How to Access PostgreSQL from Python with Psycopg

Updated on January 3, 2023
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To connect to a PostgreSQL database from Python, you can use an Object-Relational Mapping (ORM) tool, like SQLAlchemy, or a driver, like Psycopg, to directly issue raw SQL queries to the database. Using an ORM is the right choice when queries are not expected to be complex, when application developers also work on the database, or the team is not experienced in SQL.

Using a driver instead of an ORM is the right choice when the nature of the application makes it necessary to write (and optimize) complex queries or parts of the application need to be ported to a different programming language or framework, or the team is already proficient in SQL.

Use this guide to learn how to access PostgreSQL from Python with Psycopg.


To benefit from this guide, you need some familiarity with both Python and PostgreSQL. It is assumed you have PostgreSQL running either on a standalone server or as an instance of Vultr Managed Databases for PostgreSQL. It is also assumed you are comfortable executing raw SQL commands.


The code examples in this guide are based on Python 3.9.15, Psycopg 3.1.5, and PostgreSQL 14.5. They should be compatible with all recent versions of Python, PostgreSQL, and Psycopg3. The installation commands are based on Debian and apt. Use the appropriate package manager for your Operating System. Python commands are identified with the >>> prompt, and SQL commands are identified with the =# prompt.


Although (the first stable version of) Psycopg3 was released in October 2021, many applications continue to use Psycopg2. It is recommended that new applications are built with Psycopg3. In general, most commands should be cross-compatible, but there are a few differences between Psycopg2 and Psycopg3. Where relevant, instructions for Psycopg2 are also mentioned.

How to Install

If you are starting from a fresh installation, install Python3 and pip:

# apt install python3 pip

Psycopg depends on the libpq library. Install it with apt.

# apt install libpq-dev

Note that on RHEL and derivative systems, the name of the libpq package is libpq-devel.

Install Psycopg3 using the PyPI installer:

$ pip install --upgrade pip
$ pip install psycopg

Note that the package name psycopg refers to the Psycopg3 package. The package name for Psycopg2 is psycopg2.

Connect to the Database

In a new Python terminal, import the Psycopg module:

>>> import psycopg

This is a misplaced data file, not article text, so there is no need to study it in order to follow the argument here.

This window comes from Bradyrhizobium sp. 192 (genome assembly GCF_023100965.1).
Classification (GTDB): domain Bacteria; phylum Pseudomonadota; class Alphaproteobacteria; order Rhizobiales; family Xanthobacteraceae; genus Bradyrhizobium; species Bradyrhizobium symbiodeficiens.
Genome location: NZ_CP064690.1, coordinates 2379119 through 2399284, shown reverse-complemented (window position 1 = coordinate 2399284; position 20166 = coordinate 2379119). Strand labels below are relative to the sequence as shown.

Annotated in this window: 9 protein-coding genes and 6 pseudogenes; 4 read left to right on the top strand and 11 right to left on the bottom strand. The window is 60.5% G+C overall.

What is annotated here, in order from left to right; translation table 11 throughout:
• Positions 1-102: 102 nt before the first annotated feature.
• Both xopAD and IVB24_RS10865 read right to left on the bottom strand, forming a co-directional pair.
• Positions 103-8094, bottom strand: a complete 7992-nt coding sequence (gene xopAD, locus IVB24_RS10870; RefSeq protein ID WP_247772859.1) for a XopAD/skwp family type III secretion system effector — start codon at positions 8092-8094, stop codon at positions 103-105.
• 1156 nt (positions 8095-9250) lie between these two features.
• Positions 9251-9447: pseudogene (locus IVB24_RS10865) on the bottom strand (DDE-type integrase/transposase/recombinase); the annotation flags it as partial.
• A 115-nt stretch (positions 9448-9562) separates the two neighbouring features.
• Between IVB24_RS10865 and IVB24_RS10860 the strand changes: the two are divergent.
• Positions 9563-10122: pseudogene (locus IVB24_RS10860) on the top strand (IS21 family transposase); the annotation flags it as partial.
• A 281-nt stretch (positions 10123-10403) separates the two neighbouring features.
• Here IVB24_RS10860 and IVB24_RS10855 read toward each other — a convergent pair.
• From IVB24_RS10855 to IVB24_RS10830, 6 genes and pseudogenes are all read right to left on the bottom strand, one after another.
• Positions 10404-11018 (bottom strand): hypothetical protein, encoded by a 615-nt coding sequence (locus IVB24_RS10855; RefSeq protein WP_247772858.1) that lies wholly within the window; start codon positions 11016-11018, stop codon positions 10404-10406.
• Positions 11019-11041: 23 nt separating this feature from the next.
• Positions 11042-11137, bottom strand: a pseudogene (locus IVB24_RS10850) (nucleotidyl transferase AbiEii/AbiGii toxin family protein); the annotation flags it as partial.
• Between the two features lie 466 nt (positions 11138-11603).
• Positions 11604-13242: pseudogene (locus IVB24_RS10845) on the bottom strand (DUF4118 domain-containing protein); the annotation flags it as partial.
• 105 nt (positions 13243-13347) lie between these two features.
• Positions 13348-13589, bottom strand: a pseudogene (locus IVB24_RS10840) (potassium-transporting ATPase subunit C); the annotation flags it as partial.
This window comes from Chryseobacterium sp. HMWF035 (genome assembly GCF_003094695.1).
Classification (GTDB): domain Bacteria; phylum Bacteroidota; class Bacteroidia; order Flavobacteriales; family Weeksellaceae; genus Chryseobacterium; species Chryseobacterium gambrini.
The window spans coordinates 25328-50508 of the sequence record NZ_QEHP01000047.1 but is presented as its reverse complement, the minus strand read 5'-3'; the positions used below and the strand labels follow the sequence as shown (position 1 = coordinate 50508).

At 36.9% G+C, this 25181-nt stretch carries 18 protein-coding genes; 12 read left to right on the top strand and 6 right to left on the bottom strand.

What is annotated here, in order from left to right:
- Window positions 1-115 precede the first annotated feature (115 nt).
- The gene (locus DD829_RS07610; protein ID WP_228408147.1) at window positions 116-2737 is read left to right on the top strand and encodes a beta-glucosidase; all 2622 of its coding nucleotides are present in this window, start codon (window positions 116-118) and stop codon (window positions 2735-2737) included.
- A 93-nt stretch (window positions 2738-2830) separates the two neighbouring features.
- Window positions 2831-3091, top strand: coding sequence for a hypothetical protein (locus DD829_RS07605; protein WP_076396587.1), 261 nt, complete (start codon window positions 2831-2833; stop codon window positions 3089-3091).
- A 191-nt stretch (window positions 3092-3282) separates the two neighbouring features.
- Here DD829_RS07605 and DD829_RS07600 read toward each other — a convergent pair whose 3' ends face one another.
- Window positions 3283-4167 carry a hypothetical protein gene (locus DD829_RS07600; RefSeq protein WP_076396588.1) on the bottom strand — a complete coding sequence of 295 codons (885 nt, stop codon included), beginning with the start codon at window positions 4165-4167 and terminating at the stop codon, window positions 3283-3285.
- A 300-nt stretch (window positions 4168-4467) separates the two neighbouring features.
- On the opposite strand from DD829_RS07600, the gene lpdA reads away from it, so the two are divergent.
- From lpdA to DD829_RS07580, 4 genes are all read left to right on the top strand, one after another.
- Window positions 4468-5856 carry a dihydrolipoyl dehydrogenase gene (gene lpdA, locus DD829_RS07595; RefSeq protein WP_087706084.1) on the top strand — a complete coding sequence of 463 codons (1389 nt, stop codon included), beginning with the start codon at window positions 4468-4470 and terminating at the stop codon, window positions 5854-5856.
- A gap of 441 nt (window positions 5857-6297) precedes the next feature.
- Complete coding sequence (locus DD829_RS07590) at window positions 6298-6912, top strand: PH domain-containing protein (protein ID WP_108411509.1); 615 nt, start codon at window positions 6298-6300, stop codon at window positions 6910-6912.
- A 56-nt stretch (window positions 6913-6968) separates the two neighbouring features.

Connect to Local Database Instance

The connect() method connects to a new database session. Connect to an instance of PostgreSQL running locally:

>>> conn = psycopg.connect(dbname="postgres", user="postgres") 

If needed, specify the database name, username, password, host address, and port number using the parameters dbname, user, password, host and, port, respectively:

>>> conn = psycopg.connect(dbname="MY_DATABASE", user="MY_USERNAME", password="MY_PASSPHRASE", host="IP_ADDRESS", port="PORT" ) 

Connect to an Instance of Vultr Managed Databases for PostgreSQL

When you create a new instance on Vultr Managed Databases for PostgreSQL, it automatically makes a default database defaultdb with the default username vultradmin. Using these parameters, the connection command looks like this:

>>> conn = psycopg.connect(dbname="defaultdb", user="vultradmin", password="MY_PASSPHRASE", host="", port="PORT") 

Copy the relevant parameters from the PostgreSQL instance's Connection Details page.

Create Cursor

In standard database terminology, a cursor is a pointer to an individual row in a result set consisting of many rows. Psycopg cursors extend this concept. Psycopg cursors can send queries to the database and also access the results. To create a new cursor, use the cursor() method of the connection object:

>>> cur = conn.cursor()

This creates an instance of the cursor class. To send queries to the database, use the execute() method of the cursor class.

SELECT Queries

PostgreSQL has an inbuilt view named pg_timezone_names - it contains the complete list of names of timezones allowed in PostgreSQL. Run a SELECT query on this view:

>>> cur.execute("SELECT * FROM pg_timezone_names")

The result, however, is not directly displayed on the screen. The execute command succeeds silently - if the query runs successfully, the result is stored in the cursor, and you are back at the Python prompt. The results of the query are stored in array form, each row corresponding to an array element. If the query fails, it throws an error at the prompt. To view the results of the query, use the fetchone(), fetchmany(), or fetchall() methods on the cursor object.

Before viewing the results, check some relevant details of the cursor object.

The size (length) of the array is the number of rows returned:

>>> cur.rowcount

To get the row number where the cursor is currently at:

>>> cur.rownumber

This is the number of the row that will be fetched next. Since no rows have been fetched as of yet, the cursor should be at row number 0.

Fetch Results One Row at a Time

Fetch the first row returned in the cursor:

>>> cur.fetchone()

Check again the row number where the cursor is currently at:

>>> cur.rownumber

It should have moved forward by 1.

Fetch Results N Rows at a Time

When the result set contains a large number of rows, it can be advantageous to fetch and process a few rows at a time. The fetchmany() function does this:

>>> result2 = cur.fetchmany(2)

This returns an array of (the next) 2 rows of the result:

>>> result2

Use standard array syntax, like result2[1] to check the contents of result2.

fetchmany(N) moves the cursor ahead by N rows.

Fetch the Entire Result at Once

It is also possible to fetch all the rows in the result set at once:

>>> results = cur.fetchall()

This returns an array, with each row of the result corresponding to an element in the array. Check again the row number where the cursor is currently at: